Flynn told Mueller people linked to Trump and Congress tried to interfere with Russia probe
During his interviews with Special Counsel Robert Mueller's office, former National Security Adviser Michael Flynn told investigators that people with ties to the Trump administration and Congress contacted him in an attempt to interfere with the Russia probe, Mueller wrote in newly unredacted court papers released Thursday.
The messages could have "affected both his willingness to cooperate and the completeness of that cooperation," Mueller said, adding that "in some instances," his office was "unaware of the outreach until being alerted to it by the defendant." Flynn provided a recording of one of the voicemails he received, the filing said. In December 2017, Flynn pleaded guilty to lying to the FBI about his conversations with former Russian ambassador Sergey Kislyak before President Trump's inauguration. Flynn faces up to six months in prison, but due to his "substantial assistance," Mueller's office suggested he receive little to no time in prison.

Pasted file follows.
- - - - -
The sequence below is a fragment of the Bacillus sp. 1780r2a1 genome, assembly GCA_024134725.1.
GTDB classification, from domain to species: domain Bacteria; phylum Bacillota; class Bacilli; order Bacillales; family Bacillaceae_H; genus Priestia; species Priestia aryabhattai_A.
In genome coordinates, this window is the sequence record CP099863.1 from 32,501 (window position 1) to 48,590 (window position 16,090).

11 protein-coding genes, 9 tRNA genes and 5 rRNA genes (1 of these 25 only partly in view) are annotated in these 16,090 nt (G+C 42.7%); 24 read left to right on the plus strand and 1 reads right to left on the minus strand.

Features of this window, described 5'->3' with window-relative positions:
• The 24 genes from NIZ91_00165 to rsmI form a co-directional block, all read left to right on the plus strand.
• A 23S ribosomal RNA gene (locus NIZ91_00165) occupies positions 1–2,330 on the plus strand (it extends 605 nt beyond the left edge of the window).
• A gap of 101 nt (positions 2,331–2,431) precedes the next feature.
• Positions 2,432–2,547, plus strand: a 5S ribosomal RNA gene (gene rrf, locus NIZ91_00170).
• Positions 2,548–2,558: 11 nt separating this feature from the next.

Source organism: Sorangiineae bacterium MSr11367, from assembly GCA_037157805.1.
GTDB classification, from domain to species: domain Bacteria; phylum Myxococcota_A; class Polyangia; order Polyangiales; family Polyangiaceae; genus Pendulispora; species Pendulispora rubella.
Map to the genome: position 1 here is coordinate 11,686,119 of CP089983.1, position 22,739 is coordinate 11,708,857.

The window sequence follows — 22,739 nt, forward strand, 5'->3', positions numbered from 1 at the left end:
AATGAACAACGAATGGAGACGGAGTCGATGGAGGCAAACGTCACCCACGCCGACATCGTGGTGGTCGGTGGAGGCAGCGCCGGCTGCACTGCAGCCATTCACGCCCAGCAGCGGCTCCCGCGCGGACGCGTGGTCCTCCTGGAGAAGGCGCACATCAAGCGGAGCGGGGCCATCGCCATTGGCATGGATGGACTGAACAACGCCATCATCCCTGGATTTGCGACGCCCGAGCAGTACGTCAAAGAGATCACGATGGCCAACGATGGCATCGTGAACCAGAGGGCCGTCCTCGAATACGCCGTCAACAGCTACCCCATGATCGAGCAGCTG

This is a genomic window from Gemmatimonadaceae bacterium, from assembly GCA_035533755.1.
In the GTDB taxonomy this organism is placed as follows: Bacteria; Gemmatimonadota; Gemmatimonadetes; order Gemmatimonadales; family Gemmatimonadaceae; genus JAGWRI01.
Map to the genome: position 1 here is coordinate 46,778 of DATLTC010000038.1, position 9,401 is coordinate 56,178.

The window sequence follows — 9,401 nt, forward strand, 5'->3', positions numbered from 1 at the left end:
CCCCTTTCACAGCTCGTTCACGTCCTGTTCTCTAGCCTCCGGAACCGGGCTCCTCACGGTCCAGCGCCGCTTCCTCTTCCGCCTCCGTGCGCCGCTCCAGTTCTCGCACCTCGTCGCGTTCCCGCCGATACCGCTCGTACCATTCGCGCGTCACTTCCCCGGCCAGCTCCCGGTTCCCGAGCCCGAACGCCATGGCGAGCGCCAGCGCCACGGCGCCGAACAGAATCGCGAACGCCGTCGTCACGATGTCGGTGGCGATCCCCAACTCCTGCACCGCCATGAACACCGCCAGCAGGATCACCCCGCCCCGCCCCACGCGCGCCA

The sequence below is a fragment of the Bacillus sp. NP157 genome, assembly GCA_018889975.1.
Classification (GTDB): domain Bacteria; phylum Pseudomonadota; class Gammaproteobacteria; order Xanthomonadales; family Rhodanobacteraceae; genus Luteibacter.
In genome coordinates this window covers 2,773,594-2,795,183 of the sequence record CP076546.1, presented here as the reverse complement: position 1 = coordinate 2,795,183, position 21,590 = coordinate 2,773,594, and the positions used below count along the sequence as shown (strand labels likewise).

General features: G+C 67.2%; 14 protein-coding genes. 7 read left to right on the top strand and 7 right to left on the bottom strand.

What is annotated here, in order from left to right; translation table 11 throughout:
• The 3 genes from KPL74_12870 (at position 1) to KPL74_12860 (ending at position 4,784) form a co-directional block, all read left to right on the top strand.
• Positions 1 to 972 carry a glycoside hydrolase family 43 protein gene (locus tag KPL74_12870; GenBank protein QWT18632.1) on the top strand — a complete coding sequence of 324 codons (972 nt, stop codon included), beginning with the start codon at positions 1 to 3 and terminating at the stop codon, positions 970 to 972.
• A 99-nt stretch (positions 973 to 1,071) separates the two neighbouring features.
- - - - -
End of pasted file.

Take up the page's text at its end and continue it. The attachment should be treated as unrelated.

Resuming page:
In Mueller's report, he did not make a conclusion on whether Trump obstructed justice. The report also states that Trump's personal lawyer left a message for Flynn in November 2017, saying it "wouldn't surprise me if you've gone on to make a deal with ... the government," adding that if he shared any information implicating Trump, "then we've got a national security issue ... we need some kind of heads up."
Separately on Thursday, Judge Emmet Sullivan ordered federal prosecutors to file transcripts of the voicemail message left for Flynn and recordings of conversations Flynn had with Russian officials.